This is especially lucrative when we can double-dip rewards by using a card that earns a bonus in the store’s category, like next quarter’s Chase Freedom 5% cash-back bonus at department stores (combined with Chase Pay and PayPal). For example, if they want to buy something at Macy’s, I’ll check Cashback Monitor or another shopping portal aggregator to see which shopping portal is giving the best return, and make the purchase that way.
This strategy has another beneficial effect: delayed gratification. The kids have found out that taking time between spotting an item they want and actually shelling out cash for it is a good way to temper impulse purchases they might later regret. And if they do end up buying, they’ve learned patience (“Is it coming today, Mom?”) and have a little something to look forward to when the mail truck swings by.
Work toward a travel goal
Points and miles don’t grow on trees, although when my kids were younger they sure thought so. Now, they’re cognizant of the fact that planning a trip takes time, diligence and patience. Between deciding on a destination, figuring out which miles and points can get you there and how to save up enough to book the trip, I’ve allowed them to participate in the planning process. They also have their own frequent flyer accounts, so when we do take paid flights they accumulate rewards for themselves.
Related: Why we love travel
My kids know that rewards go a lot further when we book coach flights or stay in lower-category hotels, and that’s how we usually travel. This makes it all the more special when we splurge on a fancy five-star accommodation or blow a lot of miles on an international business-class itinerary.
Stretching our points and miles so we can take more trips isn’t lost on the kids — and they know having a stash readily available can make for last-minute travel opportunities. When they found out they’d have a couple of extra days off around the Columbus Day long weekend, for instance, immediately they asked where we’d be going and what kinds of miles we had at our disposal. (Shh… I’ve planned a trip but the destination is a secret).
Understand points and miles open doors, but so do manners
Being organized, setting goals and being financially responsible are all necessary skills to learn if you plan to succeed in the points and miles world. However, once you’re on the road, being polite and well-behaved is equally important.
Traveling with points and miles has exposed the kids to situations that haven’t always been ideal, from delays to disappointments when things haven’t gone our way. They’ve also learned that good manners and being friendly can be easily as valuable as hotel elite status. We’ve been upgraded at hotels where I have low-tier or even no elite status simply because we’ve asked nicely (and yes, sometimes the kids beat me to the punch by asking, with a smile: “Are there any upgrades available to a bigger room so we can have more space?”). They’ve become fearless (but not too fearless).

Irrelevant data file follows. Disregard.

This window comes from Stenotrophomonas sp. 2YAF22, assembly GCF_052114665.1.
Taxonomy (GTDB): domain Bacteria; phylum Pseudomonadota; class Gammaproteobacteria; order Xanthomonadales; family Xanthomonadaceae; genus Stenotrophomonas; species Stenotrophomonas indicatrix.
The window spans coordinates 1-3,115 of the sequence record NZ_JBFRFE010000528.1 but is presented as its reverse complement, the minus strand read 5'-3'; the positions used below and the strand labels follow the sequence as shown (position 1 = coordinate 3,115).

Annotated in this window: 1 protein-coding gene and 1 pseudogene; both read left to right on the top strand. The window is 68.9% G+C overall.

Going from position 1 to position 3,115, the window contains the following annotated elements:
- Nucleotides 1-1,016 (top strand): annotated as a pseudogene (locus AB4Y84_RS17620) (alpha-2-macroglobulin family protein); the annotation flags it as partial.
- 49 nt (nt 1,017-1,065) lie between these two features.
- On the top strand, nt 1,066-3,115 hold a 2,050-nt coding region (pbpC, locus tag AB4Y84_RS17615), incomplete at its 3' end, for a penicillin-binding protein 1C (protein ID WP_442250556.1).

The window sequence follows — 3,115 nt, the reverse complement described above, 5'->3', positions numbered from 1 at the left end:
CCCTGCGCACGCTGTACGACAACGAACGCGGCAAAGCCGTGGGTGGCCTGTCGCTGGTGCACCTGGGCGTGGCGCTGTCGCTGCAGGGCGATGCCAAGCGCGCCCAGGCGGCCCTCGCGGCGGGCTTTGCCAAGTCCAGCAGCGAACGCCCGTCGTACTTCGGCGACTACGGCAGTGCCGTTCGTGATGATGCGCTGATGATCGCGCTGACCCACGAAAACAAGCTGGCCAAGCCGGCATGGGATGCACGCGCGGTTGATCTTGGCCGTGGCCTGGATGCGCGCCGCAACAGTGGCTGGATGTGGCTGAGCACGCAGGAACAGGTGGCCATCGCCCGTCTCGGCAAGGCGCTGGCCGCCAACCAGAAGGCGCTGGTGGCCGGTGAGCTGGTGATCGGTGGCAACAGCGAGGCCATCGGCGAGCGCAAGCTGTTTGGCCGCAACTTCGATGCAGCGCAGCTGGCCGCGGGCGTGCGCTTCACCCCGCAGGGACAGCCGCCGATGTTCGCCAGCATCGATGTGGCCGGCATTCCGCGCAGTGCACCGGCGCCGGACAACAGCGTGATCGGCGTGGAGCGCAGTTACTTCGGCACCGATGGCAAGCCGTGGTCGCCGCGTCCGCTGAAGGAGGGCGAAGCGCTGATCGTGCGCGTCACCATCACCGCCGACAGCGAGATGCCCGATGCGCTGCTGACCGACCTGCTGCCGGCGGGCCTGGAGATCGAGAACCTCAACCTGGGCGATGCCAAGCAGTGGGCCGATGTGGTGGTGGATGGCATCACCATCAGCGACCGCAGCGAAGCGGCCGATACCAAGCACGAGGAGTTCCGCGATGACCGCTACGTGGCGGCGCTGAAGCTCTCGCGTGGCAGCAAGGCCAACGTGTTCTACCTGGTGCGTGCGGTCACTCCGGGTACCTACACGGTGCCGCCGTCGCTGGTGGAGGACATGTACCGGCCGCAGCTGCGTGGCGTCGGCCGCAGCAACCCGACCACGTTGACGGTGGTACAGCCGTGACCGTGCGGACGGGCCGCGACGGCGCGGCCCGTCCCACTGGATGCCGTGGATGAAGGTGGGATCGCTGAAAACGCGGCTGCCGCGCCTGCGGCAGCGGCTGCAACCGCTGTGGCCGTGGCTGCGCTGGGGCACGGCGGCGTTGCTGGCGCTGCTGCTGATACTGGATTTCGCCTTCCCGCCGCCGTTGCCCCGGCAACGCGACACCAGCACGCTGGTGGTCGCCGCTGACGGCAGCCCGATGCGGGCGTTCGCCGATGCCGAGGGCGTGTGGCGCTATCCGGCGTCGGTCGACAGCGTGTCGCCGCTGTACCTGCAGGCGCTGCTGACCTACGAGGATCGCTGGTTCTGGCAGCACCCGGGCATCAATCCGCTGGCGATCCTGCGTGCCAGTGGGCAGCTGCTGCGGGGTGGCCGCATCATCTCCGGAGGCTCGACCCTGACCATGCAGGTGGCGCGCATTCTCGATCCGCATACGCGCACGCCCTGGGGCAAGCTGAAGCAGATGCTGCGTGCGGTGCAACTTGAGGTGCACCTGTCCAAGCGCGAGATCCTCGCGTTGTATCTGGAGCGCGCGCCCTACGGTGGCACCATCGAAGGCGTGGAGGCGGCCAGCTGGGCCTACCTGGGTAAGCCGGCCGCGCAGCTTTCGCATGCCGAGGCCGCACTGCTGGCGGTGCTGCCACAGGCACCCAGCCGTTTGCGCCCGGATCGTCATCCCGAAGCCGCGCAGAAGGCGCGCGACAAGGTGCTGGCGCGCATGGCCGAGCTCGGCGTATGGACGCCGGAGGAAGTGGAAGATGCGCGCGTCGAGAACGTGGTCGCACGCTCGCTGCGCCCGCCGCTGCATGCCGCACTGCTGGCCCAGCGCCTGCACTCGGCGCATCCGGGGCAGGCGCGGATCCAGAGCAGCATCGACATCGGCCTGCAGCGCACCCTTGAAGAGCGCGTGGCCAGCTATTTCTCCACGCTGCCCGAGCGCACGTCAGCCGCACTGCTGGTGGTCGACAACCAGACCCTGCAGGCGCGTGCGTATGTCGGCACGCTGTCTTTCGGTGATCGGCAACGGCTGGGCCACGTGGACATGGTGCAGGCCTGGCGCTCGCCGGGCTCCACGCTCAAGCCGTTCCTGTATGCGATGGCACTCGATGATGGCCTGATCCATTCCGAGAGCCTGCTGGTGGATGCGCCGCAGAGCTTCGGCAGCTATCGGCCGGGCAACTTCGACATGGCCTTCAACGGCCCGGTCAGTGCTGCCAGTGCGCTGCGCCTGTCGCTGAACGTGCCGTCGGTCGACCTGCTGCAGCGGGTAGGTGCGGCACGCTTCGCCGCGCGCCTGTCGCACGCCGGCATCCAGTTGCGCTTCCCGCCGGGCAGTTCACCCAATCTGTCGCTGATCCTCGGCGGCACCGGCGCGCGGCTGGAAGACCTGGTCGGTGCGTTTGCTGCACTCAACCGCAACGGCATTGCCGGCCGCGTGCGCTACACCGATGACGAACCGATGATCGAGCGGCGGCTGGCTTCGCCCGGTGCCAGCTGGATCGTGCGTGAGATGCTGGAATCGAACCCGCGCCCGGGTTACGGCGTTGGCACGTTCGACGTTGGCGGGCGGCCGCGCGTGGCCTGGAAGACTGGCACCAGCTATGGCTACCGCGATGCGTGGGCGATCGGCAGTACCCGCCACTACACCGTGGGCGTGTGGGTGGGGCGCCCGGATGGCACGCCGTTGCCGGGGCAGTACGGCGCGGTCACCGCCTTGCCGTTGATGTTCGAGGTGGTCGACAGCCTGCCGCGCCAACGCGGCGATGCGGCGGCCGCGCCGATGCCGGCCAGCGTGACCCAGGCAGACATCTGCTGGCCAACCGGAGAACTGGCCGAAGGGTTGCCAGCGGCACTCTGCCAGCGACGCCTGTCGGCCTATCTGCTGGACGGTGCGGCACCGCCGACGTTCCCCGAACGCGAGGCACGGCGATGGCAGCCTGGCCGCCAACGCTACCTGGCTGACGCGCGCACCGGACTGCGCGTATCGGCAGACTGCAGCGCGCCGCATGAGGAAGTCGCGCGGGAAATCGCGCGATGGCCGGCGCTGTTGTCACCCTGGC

Miles and points have given the kids lots of travel etiquette practice, especially when we’ve traveled in premium cabins and stayed at luxury properties, where it’s often challenging for little ones to behave appropriately (and where grownups might look on their presence with disdain). The kids have learned to never brag or speak loudly about getting a flight or stay “for free” or act in a boisterous, loud manner. I’d like to think these experiences have helped them become better people in other aspects of life as well, like making new friends (they still keep in touch with pals they’ve met during our travels to Cuba, the Philippines and Canada) and conversing with adults.
It’s never too early to start teaching your children about points and miles. Not only will they benefit from participating in the travel planning process, but also learn about the importance of keeping organized and setting goals. By adding kids as authorized users to your own travel rewards credit cards (when you’re comfortable with it), they’ll get a head start on building a credit history and have a better chance of being approved for cards of their own when the time comes.
Most importantly, my kids have discovered that being in this crazy hobby of ours can open up amazing opportunities for adventure. My wish for them is that they carry these skills forward in their adult life and continue their points and miles journey, wherever it may take them.
All photos by the author unless noted otherwise